Cool... A sort of philosophy... Brstorewala, have you ever tried to write a philosophic treatise? You are to be successful. No doubt.

A ) Using the average, find the midpoint of series. It will be 45th term with values of 89*100/89 = 100. To get 10th term, there are 35 jumps of 1 point worth each. Hence 10th term = 100 - 35 * 1= 65.

A is sufficient.

B) Similarly here 79th term is 134. To reach 10th term, there are 69 jumps worth 1 point each. Hence 10th term = 134 - 69 = 65.

Re: What is the tenth term in a series of 89 consecutive [#permalink]

Show Tags

25 Sep 2015, 13:35

Hello from the GMAT Club BumpBot!

Thanks to another GMAT Club member, I have just discovered this valuable topic, yet it had no discussion for over a year. I am now bumping it up - doing my job. I think you may find it valuable (esp those replies with Kudos).

Want to see all other topics I dig out? Follow me (click follow button on profile). You will receive a summary of all topics I bump in your profile area as well as via email.
_________________

Re: What is the tenth term in a series of 89 consecutive [#permalink]

Show Tags

24 Dec 2015, 07:32

Consecutive integers means they are all distinct and are in AP.

In an AP with odd number of term the median and the mean are the same.

Statement 1: 100 is the mean and also the median. So 100 is the 45th terms. We just subtract 44 and get the answer. Also, it works becasue they are consecutive integer. Had it been an AP of non consecutive integers, this wouldn't have worked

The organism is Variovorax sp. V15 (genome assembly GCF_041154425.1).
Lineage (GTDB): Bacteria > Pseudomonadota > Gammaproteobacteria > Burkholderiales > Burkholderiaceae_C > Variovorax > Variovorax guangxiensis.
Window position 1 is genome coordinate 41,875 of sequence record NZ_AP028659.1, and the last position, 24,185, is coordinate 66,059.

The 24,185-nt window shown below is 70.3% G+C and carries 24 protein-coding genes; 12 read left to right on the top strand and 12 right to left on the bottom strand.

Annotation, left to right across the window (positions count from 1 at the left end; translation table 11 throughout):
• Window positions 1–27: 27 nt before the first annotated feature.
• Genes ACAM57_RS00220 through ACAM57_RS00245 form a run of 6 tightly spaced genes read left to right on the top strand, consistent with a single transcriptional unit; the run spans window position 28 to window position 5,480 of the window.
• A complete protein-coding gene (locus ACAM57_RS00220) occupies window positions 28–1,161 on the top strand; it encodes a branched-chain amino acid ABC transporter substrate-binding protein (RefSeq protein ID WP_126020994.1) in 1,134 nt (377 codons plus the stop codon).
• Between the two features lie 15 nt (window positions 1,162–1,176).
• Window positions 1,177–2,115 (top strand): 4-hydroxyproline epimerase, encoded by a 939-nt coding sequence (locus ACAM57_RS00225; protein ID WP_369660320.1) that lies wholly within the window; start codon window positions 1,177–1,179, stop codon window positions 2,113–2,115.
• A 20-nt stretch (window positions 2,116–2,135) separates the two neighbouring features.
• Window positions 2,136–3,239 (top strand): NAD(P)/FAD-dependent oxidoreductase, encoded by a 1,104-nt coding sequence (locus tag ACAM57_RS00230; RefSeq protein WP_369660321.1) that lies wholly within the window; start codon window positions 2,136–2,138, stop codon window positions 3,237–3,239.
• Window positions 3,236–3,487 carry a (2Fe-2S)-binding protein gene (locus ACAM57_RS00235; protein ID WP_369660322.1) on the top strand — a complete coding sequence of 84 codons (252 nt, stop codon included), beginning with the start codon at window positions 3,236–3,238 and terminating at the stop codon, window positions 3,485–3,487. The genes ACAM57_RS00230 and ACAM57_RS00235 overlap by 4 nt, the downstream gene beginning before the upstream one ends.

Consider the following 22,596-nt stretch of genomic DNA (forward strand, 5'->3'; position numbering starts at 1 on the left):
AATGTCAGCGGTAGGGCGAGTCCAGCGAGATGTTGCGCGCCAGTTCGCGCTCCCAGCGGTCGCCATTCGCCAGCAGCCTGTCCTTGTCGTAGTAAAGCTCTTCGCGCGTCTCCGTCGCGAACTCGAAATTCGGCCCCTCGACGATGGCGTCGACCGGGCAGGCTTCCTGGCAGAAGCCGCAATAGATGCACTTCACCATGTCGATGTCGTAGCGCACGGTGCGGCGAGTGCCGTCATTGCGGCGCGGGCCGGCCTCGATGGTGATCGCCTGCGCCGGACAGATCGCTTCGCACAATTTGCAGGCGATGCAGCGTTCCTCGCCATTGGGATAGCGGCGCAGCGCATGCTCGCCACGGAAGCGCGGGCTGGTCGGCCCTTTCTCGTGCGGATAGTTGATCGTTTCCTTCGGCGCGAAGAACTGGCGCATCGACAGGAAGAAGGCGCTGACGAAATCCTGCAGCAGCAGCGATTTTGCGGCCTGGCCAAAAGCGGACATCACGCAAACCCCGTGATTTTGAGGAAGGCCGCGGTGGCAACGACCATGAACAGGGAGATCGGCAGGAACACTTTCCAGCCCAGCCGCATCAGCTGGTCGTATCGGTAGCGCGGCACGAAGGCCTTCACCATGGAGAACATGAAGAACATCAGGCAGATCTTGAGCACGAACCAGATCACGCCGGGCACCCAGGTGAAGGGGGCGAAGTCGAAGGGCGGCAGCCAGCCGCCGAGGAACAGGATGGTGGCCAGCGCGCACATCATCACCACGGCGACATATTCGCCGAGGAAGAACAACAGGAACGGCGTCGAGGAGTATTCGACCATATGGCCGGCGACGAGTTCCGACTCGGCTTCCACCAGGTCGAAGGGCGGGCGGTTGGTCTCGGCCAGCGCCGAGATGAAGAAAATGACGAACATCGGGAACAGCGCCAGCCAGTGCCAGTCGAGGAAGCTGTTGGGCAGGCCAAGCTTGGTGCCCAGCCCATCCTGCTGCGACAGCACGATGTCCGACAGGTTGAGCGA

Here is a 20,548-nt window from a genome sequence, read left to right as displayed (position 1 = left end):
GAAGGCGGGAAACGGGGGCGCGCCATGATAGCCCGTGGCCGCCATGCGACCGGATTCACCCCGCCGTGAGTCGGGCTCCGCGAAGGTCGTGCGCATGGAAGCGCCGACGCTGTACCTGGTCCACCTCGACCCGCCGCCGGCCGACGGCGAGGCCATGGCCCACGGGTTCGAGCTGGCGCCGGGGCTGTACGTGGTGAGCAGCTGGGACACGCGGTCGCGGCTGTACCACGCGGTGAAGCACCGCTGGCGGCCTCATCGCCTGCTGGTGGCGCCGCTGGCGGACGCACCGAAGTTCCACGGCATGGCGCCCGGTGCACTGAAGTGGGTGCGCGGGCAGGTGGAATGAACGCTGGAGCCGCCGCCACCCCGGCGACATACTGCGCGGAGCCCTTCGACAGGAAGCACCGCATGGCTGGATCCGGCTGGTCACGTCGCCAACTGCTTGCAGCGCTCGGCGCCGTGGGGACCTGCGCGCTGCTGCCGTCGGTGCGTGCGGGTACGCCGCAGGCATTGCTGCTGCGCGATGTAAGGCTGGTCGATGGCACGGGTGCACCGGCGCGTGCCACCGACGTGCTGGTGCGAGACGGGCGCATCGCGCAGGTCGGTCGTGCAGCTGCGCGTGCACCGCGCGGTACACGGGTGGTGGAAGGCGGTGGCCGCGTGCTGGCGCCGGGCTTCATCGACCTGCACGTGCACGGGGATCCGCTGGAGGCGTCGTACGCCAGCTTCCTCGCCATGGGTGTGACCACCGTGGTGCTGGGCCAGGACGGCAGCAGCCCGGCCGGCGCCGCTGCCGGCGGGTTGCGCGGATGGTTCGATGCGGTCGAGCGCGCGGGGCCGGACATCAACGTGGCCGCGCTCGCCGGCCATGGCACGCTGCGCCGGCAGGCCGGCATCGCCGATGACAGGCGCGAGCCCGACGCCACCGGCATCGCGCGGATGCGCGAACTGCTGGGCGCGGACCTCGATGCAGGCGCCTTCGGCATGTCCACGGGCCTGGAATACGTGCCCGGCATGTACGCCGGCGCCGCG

Anyways, the statement is sufficient

Statement 2: Gives one of the terms The common difference is 1 (consecutive integers)

Sufficient to back track or use AP formulas to find any other term in the series.

Hence Each statement alone is sufficient. D
_________________

What is the tenth term in a series of 89 consecutive [#permalink]

Show Tags

16 Jul 2016, 02:20

brstorewala wrote:

What is the tenth term in a series of 89 consecutive positive integers?

(1) The average of the integers is 100 (2) The 79th term in the series is 134

(1) The average of the integers is 100 Sufficient (first+last term)/2=100 first + last =200 since there are total of 89 numbers and all numbers are consecutive; therefore last term = first+88 First+(First+88)=200 2*first=112 FIRST TERM=56 the first term is 56 therefore the tenth term will be 65 SUFFICIENT

(2) The 79th term in the series is 134 SUFFICIENT:- 79 term is 134, so we can reverse count the 10th term or (79th-69th) term = (134-69) or 10th term =65

BOTH STATEMENT GIVES US ANSWER

SO D IS THE ANSWER
_________________

Posting an answer without an explanation is "GOD COMPLEX". The world doesn't need any more gods. Please explain you answers properly. FINAL GOODBYE :- 17th SEPTEMBER 2016. .. 16 March 2017 - I am back but for all purposes please consider me semi-retired.

gmatclubot

What is the tenth term in a series of 89 consecutive
[#permalink]
16 Jul 2016, 02:20

There’s something in Pacific North West that you cannot find anywhere else. The atmosphere and scenic nature are next to none, with mountains on one side and ocean on...

This month I got selected by Stanford GSB to be included in “Best & Brightest, Class of 2017” by Poets & Quants. Besides feeling honored for being part of...

Joe Navarro is an ex FBI agent who was a founding member of the FBI’s Behavioural Analysis Program. He was a body language expert who he used his ability to successfully...